Rosenblum is an expert on democratic ethics in everyday life, including neighbor relations, civil society and voluntary associations, as well as ethics of partisanship in an age of party polarization, the status of political Independents, and civil liberties at universities. Other areas of expertise include parties and partisanship, civil society, neighbors, and conspiracism in American politics. She served as Chair of the Department of Government at Harvard University for six years. In 2010, she won the Walter Channing Cabot Fellowship for her book, “On the Side of the Angels”, and was elected Vice-President of the American Political Science Association. Rosenblum is currently a member of the American Academy of Arts and Sciences.
Presents a study of voluntary associations in America and a qualified defense of undemocratic, illiberal associations. Winner of the APSA David Easton Prize.
Expands on the claims of religious groups and on constitutional exemptions.
Highlights Thoreau on politics, civil disobedience, and American democracy. Analyses radicalism in America.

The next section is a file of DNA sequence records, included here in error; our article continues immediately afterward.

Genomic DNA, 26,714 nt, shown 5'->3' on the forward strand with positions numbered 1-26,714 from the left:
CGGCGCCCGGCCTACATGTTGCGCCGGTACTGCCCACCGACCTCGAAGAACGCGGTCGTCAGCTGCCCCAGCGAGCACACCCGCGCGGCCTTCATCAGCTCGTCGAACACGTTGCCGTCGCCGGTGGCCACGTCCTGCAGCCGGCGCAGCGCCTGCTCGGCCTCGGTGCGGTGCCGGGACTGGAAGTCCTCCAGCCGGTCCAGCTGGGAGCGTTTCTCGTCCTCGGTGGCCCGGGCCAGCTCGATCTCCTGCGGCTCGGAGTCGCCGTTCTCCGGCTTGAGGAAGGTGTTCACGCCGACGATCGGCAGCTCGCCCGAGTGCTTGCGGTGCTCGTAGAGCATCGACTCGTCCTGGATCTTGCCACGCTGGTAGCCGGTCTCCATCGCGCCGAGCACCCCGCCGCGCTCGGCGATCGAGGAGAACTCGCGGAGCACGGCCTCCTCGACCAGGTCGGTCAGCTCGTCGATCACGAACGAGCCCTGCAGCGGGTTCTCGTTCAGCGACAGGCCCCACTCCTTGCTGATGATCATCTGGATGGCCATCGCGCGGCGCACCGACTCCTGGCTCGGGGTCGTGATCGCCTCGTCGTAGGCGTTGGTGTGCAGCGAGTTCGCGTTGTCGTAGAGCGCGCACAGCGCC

Argues a political theory of the history of anti-partyism and anti-partisanship. Explains the defense of parties in democracy and of ethical partisanship in the U.S.
Takes issue with contemporary arguments that value the political identity ‘Independent’ and disparage partisanship. Argues that inclusiveness, comprehensiveness, and compromisingness set the contours for an ethic of partisanship.
Navigates the ordinary vices and offenses of neighbors, and neighbors in extreme situations of betrayal, murder, and disaster. Expands on the centrality of the good neighbor ideal for democracy in America. Analyses good neighbors as the “saving remnant” of democracy.
Proposes three standards for responsible party officials to use when judging whether to oppose conspiratorial claims: when they are fueled by hatred of certain groups; when they represent the opposition as treasonous and illegitimate; and when conspiracism extends to authority generally, especially expert authority, thereby undermining the basic work of government decision making.